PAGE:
XMRV--let's stay calm for ourselves, and our spouse or girlfriend

Discussion in 'Fibromyalgia Main Forum' started by hubcap_halo, Oct 9, 2009.

  1. hubcap_halo

    hubcap_halo New Member

    Hi all,

    Please scroll down for an intelligent reply from Slayadragon about contagiousness of CFS--and staying calm. It helped me in talking to my Girlfriend

    Last week I had a condition that was generally not thought to be contagious.
    We've never seen rampant partner to partner spread of CFS.
    No girlfriend in my 13 years of having this has ever "caught CFS." And no woman
    I was with before that had it or has developed it since.

    I want to stay calm and only talk to those close to me based on the facts.

    And 13 years of experience of no one I know catching this from me.

    Let's all support each other as we learn more. And keep this in perspective. One study. Very new.

    [This Message was Edited on 10/10/2009]
  2. im just all over the place at the moment,since i read about this XMRV.what about my kids,and my job?can my sweat spread this thing?

    i so wanted to know what it was,but i didnt want it to be contageous.

    im seeing my doctor to ask if i can have my blood tested for the XMRV.i hope i can.

    try and be strong all,we need to support each other more than ever now.

    love fran
  3. Slayadragon

    Slayadragon New Member

    It's increasingly clear that most illnesses have a viral component.

    This includes cancer, heart disease and obesity.

    Insofar as CFS is contagious, it seems to be through casual contact.

    Otherwise there wouldn't be epidemics in schools.

    A large majority of people who are exposed to CFS sufferers (including spouses) do not get the disease.

    This suggests that it's not especially contagious even across close contacts.

    My understanding is that the parent/child incidence is a lot higher than the spouse/spouse incidence.

    That makes it seem that (as is not the case with AIDS) the genetic component must be relatively large.

    My understanding is that CFS specialists have long said that the disease (with the "killer flu" component) is transmissible in the early stages but not later on.

    Their having identified the particular virus wouldn't seem to change that.

    If it were transmitted like AIDS, it would seem to be likely to be especially present in the same risk group as AIDS.

    This disease is especially prevalent in women in their 30's, 40's and 50's. These folks do have sex (sometimes anyway!), but certain other groups are much more promiscuous. They don't get other sexually transmitted diseases nearly to the extent that other groups do.

    There seems to be no evidence that people who are at risk for most sexually transmitted diseases get this one to any greater extent than the rest of the population.

    There have been some hints that health care workers were especially apt to get CFS, at least in the 1980's. But that could just be from being in casual contact with many sick patients rather than because of exposure to blood or body fluids. By 1985 (when CFS first emerged), most healthcare workers were using gloves.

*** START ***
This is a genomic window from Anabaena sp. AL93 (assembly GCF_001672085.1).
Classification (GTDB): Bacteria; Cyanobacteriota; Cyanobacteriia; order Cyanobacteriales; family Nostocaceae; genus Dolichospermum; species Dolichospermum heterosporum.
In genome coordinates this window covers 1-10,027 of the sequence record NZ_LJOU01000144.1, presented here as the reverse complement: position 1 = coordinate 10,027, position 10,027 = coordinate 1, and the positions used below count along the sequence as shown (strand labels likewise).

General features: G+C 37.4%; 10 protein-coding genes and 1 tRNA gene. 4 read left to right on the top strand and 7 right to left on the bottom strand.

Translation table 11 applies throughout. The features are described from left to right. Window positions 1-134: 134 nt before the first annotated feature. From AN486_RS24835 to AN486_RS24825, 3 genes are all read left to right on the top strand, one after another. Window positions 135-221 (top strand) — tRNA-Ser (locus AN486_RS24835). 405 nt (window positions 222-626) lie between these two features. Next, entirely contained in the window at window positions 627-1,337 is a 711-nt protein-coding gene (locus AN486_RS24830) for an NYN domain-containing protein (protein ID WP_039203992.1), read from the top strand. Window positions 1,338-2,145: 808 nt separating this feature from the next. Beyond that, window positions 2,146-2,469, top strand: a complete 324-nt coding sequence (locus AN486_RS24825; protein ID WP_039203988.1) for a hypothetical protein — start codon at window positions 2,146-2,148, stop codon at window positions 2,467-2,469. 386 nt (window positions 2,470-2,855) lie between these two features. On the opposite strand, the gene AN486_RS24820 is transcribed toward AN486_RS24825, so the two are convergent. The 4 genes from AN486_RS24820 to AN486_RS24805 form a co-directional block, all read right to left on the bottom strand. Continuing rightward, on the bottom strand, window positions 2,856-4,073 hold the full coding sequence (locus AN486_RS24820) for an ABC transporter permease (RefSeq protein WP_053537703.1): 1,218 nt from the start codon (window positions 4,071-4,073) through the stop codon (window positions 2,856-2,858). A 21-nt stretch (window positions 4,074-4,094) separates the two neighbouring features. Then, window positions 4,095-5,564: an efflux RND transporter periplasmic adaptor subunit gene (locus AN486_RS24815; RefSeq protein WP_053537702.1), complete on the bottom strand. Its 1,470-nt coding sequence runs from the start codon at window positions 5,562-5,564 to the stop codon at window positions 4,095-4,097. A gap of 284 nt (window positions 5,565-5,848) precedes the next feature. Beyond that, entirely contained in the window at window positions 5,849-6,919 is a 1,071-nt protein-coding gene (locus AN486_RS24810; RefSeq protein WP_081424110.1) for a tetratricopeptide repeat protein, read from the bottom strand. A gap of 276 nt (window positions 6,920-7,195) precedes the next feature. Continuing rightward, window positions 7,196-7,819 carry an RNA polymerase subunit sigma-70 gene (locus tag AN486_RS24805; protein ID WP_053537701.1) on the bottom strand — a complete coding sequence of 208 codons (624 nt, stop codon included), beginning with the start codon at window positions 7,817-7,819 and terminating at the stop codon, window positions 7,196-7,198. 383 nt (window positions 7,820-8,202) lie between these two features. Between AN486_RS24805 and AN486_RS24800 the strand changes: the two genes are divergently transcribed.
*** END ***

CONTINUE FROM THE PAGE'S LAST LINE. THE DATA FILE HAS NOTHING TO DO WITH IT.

Dr. Cheney says that it's transmissible through sweat, tears, sputum, phlegm, and nasal secretions. People could get it anywhere.

    I personally am not going to worry about it, therefore.

    It would be nice if everyone I meet in the future doesn't get bent out of shape about it.[This Message was Edited on 10/10/2009]
  4. hubcap_halo

    hubcap_halo New Member

    Staying calm, waiting for more information is very wise.
    And supporting each other in staying calm is also a great idea, thank you.

    I just watched myself lose a night of sleep over a news story. A news story that we have no idea what it means for any of us yet. I am committed to not letting that happen again.

    Just the fact that spouses and boyfriends and girlfriends and friends aren't getting infected in large numbers (I personally don't know of any cases) is telling.

    The exception I have seen is in families one generation apart which suggests as you say a more genetic component than infectious. My aunt has MS, for example.

    I will make it my mission to speak with my girlfriend about the facts as we know them and she and I can make decisions on how to be together until we know more.

    I've been making progress, Improved in the last two months and I'm not going to let something that, for now, is just a new idea---make me stress and lose ground.

    And if this proves to be a significant find, then let us use it to lobby for the studies and treatment we deserve.

    Thank you again, Slayadragon. Very helpful!
  5. jasminetee

    jasminetee Member

    I'm really glad to see this issue brought up and I appreciate you telling us that none of your girlfriends have gotten CFS Patrick. None of my boyfriends have either in the 15 years that I had CFS before being married and my husband of 9 years shows no signs of it either.